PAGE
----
Thanks Donkey
    Hope you are enjoying the sunshine there - snowing here in Northern Ireland!
    Thanks for the info and link. Very useful.
    Regards
     
  5. t50ufo

    t50ufo

    7
    0
    Jan 19, 2013
    Hi Harald

    Very useful information. Is the current from the Car Battery a factor re the heat generated in the resistor or will the LED just draw the current it requires?

    I would be interested if you could expand on the step down converter option you mention - what is the minimum circuit required?

    Thank you for your kind reply.
     
  6. Harald Kapp

    Harald Kapp Moderator Moderator

    11,513
    2,651
    Nov 17, 2011
    The LED would draw "infinite" current without the current limiting resistor. And be destroyed in a fraction of a second.

    As for the step-down converter, Google "led step down driver". You will find many applications using more or less sophisticated circuits. However, I wouldn't recommend a switched step-down converter as a beginner's project. If you can't resist, go for a kit like this one.
     
  7. t50ufo

    t50ufo

    7
    0
    Jan 19, 2013
    Thanks Harald
    A quick look on the web brought me to this LM317T Voltage regulator.

    [​IMG]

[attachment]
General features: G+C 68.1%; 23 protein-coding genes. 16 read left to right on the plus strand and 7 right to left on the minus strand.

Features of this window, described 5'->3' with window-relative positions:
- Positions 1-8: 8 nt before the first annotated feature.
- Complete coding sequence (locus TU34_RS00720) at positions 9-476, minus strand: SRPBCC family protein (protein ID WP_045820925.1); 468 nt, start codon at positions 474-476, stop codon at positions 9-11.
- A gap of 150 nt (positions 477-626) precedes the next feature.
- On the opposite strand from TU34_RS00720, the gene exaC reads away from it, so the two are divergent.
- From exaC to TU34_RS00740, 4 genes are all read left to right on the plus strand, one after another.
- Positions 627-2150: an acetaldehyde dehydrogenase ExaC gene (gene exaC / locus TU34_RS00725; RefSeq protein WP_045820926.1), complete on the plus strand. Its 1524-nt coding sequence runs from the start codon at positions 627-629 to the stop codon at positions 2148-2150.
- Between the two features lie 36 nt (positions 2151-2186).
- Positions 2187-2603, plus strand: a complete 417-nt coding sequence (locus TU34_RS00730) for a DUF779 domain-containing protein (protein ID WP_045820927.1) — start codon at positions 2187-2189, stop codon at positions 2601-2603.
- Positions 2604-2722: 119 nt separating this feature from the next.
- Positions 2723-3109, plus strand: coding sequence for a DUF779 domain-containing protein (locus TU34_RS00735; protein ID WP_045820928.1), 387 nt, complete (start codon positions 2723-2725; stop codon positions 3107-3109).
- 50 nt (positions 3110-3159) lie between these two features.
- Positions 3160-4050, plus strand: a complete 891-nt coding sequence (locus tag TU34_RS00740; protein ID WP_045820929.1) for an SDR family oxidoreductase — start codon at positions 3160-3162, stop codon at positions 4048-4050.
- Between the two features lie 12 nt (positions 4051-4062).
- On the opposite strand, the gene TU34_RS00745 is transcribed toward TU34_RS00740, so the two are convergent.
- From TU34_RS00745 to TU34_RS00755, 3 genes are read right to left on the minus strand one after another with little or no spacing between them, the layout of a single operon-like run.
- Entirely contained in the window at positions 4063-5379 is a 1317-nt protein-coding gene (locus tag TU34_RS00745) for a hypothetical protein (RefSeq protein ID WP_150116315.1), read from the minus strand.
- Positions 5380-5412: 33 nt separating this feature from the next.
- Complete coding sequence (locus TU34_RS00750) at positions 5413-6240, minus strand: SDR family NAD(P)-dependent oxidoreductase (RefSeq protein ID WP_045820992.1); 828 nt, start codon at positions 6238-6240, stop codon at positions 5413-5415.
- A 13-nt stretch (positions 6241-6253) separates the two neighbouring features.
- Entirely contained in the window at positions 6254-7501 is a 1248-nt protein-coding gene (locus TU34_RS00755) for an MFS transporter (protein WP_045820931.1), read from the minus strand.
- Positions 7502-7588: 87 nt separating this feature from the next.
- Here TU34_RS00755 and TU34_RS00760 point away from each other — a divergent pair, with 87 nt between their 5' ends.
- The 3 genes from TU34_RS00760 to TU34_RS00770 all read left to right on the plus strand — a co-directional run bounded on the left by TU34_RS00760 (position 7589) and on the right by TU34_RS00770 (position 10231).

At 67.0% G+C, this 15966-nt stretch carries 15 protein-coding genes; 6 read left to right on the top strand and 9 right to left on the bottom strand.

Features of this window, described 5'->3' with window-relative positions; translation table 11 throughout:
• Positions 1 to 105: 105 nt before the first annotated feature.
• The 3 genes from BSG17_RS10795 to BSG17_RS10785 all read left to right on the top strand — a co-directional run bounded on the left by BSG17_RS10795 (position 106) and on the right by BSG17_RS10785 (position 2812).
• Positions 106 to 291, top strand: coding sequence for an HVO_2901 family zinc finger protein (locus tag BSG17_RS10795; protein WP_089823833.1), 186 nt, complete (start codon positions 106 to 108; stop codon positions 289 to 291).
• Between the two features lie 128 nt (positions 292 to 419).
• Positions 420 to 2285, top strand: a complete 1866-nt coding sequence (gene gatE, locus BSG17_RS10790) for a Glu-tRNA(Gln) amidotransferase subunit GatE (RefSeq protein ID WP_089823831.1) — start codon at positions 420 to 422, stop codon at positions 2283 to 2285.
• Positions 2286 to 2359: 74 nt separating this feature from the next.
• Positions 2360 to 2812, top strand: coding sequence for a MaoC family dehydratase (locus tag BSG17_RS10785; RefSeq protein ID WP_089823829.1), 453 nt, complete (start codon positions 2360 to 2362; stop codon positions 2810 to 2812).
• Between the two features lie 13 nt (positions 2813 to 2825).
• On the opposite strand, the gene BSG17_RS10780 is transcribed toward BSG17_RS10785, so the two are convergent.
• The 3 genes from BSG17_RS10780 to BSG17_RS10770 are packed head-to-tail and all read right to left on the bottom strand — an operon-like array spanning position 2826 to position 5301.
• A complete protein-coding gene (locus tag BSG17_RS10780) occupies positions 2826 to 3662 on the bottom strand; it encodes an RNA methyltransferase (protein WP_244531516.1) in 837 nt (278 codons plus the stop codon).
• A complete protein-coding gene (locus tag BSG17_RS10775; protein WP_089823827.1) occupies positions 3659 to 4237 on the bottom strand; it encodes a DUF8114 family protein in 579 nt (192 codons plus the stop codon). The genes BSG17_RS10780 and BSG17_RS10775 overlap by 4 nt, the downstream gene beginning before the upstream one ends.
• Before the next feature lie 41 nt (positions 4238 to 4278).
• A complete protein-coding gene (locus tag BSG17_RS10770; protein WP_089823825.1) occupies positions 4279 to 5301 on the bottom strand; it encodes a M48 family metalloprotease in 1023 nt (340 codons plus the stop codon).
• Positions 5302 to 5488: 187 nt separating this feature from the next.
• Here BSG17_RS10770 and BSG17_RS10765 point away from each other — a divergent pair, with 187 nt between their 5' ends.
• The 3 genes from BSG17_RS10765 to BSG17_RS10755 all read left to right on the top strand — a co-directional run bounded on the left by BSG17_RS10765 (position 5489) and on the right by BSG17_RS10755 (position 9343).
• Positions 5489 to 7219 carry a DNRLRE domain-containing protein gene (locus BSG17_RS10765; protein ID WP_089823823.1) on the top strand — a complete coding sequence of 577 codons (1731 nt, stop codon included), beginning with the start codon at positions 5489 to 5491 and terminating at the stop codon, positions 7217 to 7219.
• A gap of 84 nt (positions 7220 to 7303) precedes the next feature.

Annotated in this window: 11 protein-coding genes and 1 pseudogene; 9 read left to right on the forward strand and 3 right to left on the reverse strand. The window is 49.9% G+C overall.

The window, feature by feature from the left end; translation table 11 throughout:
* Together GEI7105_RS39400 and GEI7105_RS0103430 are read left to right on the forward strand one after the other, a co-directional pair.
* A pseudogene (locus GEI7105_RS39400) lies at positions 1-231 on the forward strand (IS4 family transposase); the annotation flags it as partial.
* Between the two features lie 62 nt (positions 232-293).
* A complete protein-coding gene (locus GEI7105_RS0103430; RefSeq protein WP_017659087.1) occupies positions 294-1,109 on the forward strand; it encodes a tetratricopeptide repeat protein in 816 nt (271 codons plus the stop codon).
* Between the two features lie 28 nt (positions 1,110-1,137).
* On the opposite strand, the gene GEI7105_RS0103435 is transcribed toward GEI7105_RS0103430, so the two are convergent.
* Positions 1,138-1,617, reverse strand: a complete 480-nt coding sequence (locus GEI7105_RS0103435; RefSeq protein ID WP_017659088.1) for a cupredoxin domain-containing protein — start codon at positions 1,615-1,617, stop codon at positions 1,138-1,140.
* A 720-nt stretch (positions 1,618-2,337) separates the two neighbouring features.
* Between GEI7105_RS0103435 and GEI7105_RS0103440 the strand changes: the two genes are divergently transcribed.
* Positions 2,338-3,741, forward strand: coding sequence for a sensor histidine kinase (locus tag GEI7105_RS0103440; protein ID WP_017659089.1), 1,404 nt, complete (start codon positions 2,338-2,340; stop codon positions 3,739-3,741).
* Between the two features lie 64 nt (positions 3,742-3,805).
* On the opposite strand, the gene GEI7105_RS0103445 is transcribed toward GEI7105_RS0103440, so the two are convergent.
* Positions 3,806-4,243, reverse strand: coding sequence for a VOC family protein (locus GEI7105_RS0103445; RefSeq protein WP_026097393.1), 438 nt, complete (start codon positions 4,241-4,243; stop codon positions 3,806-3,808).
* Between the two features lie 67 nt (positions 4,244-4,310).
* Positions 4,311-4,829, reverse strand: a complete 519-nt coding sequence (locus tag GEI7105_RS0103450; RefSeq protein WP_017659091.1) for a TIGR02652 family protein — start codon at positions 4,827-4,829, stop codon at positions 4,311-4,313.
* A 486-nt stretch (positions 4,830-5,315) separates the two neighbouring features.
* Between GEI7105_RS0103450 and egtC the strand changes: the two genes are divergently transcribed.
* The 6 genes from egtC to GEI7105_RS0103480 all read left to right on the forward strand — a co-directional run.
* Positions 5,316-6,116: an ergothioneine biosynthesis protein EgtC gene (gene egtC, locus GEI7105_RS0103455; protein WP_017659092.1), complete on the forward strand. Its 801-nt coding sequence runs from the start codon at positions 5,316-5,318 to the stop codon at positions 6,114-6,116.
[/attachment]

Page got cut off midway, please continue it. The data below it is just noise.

With an input of 3 - 40VDC and output of 1.2 - 37V would this be suitable for illuminating my LED - from a 12V Car battery?

    LED Spec: LED: Fwd current 30mA. Fwd voltage typical 1.85v. (max 2.5v) Reverse voltage 5v. Luminosity 4500mcd

    On-line calculator shows me value for R1 240R and R2 180R resulting in voltage out of 2.19V which I hope should illuminate the LED to its best.

    So if I want to replace R2 with a potentiometer to vary the brightness - what value should I use? and what wattage should I be looking at for R1 & R2?

    Thanks :)
     
  8. BobK

    BobK

    7,682
    1,688
    Jan 5, 2010
    LEDs are better driven by a current source than a voltage source. Look in the LM317 datasheet for the configuration of that device as a current source.

    Although, at 30ma, a resistor is fine.

    Bob
     
  9. t50ufo

    t50ufo

    7
    0
    Jan 19, 2013
    Thanks Bob

    Will my original setup with the resistor still be OK if I use a Car Battery? What with the different voltages at full charge etc. I assumed that the LM317 would be "kinder" to the LED and heat release from the resistor?

    Trev
     
  10. BobK

    BobK

    7,682
    1,688
    Jan 5, 2010
    The heat is the same whether is it done with a resistor or an LM317. The LM317 can control the current more effectively, but, as I said before a resistor is just fine, people use them in even much higher current applications.

    Bob
     
  11. (*steve*)

    (*steve*) ¡sǝpodᴉʇuɐ ǝɥʇ ɹɐǝɥd Moderator

    25,496
    2,837
    Jan 21, 2010
    With a single LED, there will be about 50% variance in current for battery voltages between 10V and 15V. This is not a large amount and you probably wouldn't notice it unless it was right next to another indicator which did not vary in brightness.